Ranking best plays Mississippi State football's Mike Leach received in warfare class
STARKVILLE — There could be a formation with only the center on the offensive line. There could be a play where there are two offensive lines, for all intents and purposes. There might even be a play where four receivers line up in the backfield.
Mississippi State football fans want to see coach Mike Leach open up the playbook and his creative mind. They got a glimpse of it when he ran a trick play at Vanderbilt last season, allowing wide receiver Jaden Walley to complete a 13-yard pass, but there hasn’t been much wacky on the play sheet since.
The opportunity is there, perhaps in MSU’s upcoming bowl game, to get crazy if Leach elects to dust off his teaching files.
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During his tenure at Washington State, Leach joined former Washington state senate member Michael Baumgartner to teach a class titled, "Insurgent Warfare and Football Strategy," and it was everything you'd expect from a Leach-led class.
Baumgartner, who had served as a state department officer at the U.S. Embassy in Baghdad during the Iraq Surge in 2007, lectured about war tactics. Leach explained how those tactics applied to his football mind and the Air Raid offense.
The class made its Starkville debut in April, and students were given the same assignment from years past. Leach wanted them to invent a play and give a reasoning behind it using war tactics. The plays submitted by MSU students weren’t great, but the collection Leach has built through the years is vast.
MSU inside receivers coach Drew Hollingshead, who worked under Leach at WSU, says they’ve never run a play that was submitted in a game. However, he says some may have been practiced.
We ranked the top three that Leach should consider putting to use.
'A football play'
Matt Stiger, a student of Leach’s a WSU, lacked creativity with the name but not the play.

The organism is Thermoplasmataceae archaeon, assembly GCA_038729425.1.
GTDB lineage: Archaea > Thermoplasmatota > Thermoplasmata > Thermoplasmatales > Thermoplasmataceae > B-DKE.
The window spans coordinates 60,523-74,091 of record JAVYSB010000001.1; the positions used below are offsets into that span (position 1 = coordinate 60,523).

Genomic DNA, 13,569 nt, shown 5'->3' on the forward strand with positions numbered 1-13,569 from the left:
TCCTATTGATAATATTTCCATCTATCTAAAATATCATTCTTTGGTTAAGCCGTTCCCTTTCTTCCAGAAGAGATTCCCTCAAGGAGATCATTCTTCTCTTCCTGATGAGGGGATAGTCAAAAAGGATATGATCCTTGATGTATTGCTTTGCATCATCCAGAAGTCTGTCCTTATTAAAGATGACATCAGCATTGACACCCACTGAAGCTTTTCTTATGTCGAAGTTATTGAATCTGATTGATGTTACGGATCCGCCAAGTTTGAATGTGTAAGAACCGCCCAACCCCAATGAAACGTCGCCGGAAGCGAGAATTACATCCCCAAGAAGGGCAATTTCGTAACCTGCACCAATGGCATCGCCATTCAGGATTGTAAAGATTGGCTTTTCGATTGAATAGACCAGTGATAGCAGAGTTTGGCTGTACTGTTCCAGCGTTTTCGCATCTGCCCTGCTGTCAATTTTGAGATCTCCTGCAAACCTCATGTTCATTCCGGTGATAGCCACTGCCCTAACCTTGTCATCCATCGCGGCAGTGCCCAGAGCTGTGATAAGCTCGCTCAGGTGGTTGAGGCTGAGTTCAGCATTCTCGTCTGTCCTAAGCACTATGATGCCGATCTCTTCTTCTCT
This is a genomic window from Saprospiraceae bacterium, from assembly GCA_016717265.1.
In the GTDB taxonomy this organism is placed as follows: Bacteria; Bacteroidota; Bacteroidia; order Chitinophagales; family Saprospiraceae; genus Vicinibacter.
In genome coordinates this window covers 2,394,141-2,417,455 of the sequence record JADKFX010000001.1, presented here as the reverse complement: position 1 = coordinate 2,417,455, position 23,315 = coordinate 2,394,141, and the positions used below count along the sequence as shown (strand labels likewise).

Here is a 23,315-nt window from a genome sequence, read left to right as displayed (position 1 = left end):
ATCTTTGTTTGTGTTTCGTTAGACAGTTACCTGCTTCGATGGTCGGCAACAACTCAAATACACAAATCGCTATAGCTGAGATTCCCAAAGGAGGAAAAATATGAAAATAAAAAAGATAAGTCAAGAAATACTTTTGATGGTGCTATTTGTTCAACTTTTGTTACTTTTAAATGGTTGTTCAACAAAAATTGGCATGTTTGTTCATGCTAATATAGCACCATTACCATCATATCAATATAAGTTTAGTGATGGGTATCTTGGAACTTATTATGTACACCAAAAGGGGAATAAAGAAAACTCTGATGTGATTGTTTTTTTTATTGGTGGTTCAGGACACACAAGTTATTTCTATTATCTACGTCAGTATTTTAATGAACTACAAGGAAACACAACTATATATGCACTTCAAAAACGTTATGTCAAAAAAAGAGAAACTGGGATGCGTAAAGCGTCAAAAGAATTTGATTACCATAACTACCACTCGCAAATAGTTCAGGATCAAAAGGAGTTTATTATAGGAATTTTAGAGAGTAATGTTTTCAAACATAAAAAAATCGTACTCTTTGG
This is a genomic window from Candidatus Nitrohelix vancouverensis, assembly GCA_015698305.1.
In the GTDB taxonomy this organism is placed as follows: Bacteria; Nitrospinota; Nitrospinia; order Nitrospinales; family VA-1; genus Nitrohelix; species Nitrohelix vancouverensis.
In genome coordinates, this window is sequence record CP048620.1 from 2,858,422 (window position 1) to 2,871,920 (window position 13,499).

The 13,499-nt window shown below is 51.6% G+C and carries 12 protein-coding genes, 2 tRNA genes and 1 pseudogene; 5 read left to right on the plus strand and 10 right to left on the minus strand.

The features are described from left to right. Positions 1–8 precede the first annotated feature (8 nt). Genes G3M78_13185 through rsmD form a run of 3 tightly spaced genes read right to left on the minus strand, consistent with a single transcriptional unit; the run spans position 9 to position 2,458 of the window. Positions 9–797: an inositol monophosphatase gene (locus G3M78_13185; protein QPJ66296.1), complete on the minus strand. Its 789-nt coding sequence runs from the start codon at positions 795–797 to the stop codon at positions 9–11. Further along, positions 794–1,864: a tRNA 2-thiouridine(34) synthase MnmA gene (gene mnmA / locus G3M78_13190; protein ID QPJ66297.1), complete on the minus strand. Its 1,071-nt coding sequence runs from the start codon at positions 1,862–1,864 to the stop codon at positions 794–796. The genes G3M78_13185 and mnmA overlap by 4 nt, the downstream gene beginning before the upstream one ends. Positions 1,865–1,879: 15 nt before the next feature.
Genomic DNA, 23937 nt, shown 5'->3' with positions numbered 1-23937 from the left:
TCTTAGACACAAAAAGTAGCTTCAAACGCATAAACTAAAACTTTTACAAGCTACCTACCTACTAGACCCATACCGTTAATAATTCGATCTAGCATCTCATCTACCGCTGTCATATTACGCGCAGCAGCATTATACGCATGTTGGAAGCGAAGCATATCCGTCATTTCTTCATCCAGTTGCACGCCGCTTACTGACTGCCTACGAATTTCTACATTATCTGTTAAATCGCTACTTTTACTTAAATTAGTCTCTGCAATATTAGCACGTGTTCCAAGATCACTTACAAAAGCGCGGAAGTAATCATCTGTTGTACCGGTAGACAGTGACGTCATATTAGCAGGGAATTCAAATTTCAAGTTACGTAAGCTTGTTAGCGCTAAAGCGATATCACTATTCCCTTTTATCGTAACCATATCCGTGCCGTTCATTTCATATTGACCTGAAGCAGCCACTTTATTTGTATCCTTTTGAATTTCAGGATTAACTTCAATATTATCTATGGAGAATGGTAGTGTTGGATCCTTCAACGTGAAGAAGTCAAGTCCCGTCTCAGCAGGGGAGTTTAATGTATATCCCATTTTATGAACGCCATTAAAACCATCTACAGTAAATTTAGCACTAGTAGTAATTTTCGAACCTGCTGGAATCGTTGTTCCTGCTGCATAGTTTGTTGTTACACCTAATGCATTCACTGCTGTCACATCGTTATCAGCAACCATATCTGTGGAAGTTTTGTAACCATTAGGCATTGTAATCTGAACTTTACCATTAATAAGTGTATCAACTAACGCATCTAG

In this play, Stiger assigned two tackles, a center and a wide receiver to line up on the left hash ahead of the quarterback.
On the right hash, two more wide receivers (a Y-receiver and Z-receiver) forms another blocking unit with two guards in between. The Y-receiver lines up behind the wall with the running back beside him. It sets up a screen pass to the running back, but instead of waiting for blocks, he’s given a de facto offensive line leading the way.
The Y-wide receiver comes in motion before the snap, which could give the quarterback the option to throw to him if defenders are cheating toward the running back.
'Alright, Well, See Ya Later!'
John Menard, who worked with Stiger, had some more creativity to the play’s name.
Menard also elected to split the offensive line. With the play in the middle of the field, only the center will remain in normal position. Three quarterbacks set up in a triangle behind center.
A tackle and a guard are assigned to each side of the field, with a wide receiver on the outside. A running back lines up behind the tackle-guard-receiver combination on the left side.
The play is designed for variability. The center can snap to ball to any of the three quarterbacks. The quarterbacks can throw a screen pass to receivers on either side. However, the play’s main target is a jet sweep to the running back from left to right.
The play does have a flaw, though. Only the center is protecting the quarterback. If the screen passes are blown up, the quarterback will have to immediately scramble or the play could result in an easy sack.
'Play Design 2'
A group of Austin Anderson, Gabe Arguinchona, Riley Hougan, David Winsor and Nick Ziegelmann elected to go with little name creativity. However, the Wazzu students created an interesting pre-snap scheme.
This offensive line is positioned as normal.
The quarterback lines up in shotgun with a running back behind him. Two wide receivers stand on either side of the quarterback, meaning the quarterback is surrounded on each side except for in front of him to field the snap.
Just before the snap, a play is called. The wide receivers sprint out to a typical formation. This provides the quarterback a chance to immediately see what scheme a defense is running and quickly snap the ball to catch the opposition on its heels.
Stefan Krajisnik is the Mississippi State beat writer for the Clarion Ledger. Contact him at email@example.com or follow him on Twitter @skrajisnik3.